At the function, the suit reads, “she made a speech and specifically stated ‘I’m getting used to dealing with problems that are expensive, disruptive, and WHITE.’”
(The breakfast is annual tradition where top Massachusetts politicians gather to make jokes and political jabs over eggs and bacon.)
The restauranteurs also pointed to Boston’s All Inclusive ad campaign, a pandemic-era tourism effort aimed at highlighting local diversity and businesses of color. Its launch included a 30-second video in which a cast of Bostonians shows off their version of the stereotypical Boston accent.
In the suit, restauranteurs claim “the video displays various city features, displays many people in various settings, though none being white male, outside of three (3) Red Sox players, or Italian American.”
The restauranteurs — owners of Vinoteca di Monica, Monica’s Trattoria, Antico Forno, Terramia Ristorante, and Rabia’s Dolce Fumo — also say the city left the North End off the initiative’s website. But as of publication, the site does include a page for the neighborhood.
They are each seeking $1.5 million in damages.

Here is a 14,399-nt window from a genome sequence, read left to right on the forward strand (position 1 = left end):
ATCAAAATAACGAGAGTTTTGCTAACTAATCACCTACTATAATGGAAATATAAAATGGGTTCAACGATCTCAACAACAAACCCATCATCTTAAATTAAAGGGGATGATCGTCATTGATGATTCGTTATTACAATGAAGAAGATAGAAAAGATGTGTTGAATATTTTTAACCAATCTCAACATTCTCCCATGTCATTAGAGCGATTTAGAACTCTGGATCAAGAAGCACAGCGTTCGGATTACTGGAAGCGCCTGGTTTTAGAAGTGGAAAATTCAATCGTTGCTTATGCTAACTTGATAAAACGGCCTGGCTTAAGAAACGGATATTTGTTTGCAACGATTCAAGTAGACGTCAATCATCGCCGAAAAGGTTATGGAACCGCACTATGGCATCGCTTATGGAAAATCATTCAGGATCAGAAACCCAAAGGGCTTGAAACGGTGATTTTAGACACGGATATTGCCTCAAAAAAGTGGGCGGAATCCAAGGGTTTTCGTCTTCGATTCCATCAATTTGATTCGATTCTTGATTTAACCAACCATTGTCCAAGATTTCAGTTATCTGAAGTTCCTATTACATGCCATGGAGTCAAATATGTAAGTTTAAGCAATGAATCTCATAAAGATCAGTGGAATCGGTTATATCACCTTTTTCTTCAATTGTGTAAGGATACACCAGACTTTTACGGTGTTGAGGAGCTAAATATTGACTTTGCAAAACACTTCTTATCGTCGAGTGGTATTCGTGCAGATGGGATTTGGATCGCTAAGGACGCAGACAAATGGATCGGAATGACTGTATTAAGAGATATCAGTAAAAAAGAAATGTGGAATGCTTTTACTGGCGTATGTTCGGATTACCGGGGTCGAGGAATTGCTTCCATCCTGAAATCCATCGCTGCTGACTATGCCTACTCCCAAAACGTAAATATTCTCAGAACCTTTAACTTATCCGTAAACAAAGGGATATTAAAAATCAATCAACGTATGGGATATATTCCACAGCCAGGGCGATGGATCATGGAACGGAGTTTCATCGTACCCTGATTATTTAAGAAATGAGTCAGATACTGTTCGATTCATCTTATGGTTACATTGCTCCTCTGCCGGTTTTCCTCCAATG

The city declined comment.
The allegations add fuel to a long-running fight over the future of outdoor dining in the traditionally Italian neighborhood, home to nearly 100 restaurants.
Dozens of businesses there took advantage of a pandemic-era program that allowed them to seat diners on narrow sidewalks and parking spaces in the summers and falls of 2020 and 2021. Then controversy sparked last spring, when Wu announced that the outdoor dining season would be truncated to five months and that the privilege would come with a fee.
The city cited complaints from neighbors about increased trash and traffic as the impetus for the change.
Tension escalated again in February when the Wu administration altered the guidelines across the city. Restaurants in most of Boston will be allowed to set up tables on adjacent sidewalks and in parking spaces after submitting engineering plans and paying a fee between $199 or $399 fee each month, depending on whether or not they have a liquor license. But North End eateries will be limited to sidewalks, and only those of “adequate” width.
The required width will between 5 and 8 feet, but it is unclear how many sidewalks are big enough to fit that mandate.
Even that announcement sparked anger from Italian business owners.
“It’s upsetting for us to be discriminated against,” said Frank DePasquale, who owns over a half dozen North End spots. “It’s a flaw to Italians.”
The recent addition to the lawsuit comes months after a federal court judge nearly dismissed the restauranteurs’ case altogether. In October, city attorneys argued that the argument had no legal standing and said “the collective impacts of temporary license expansion in the North End poses a significant quality of life burden.”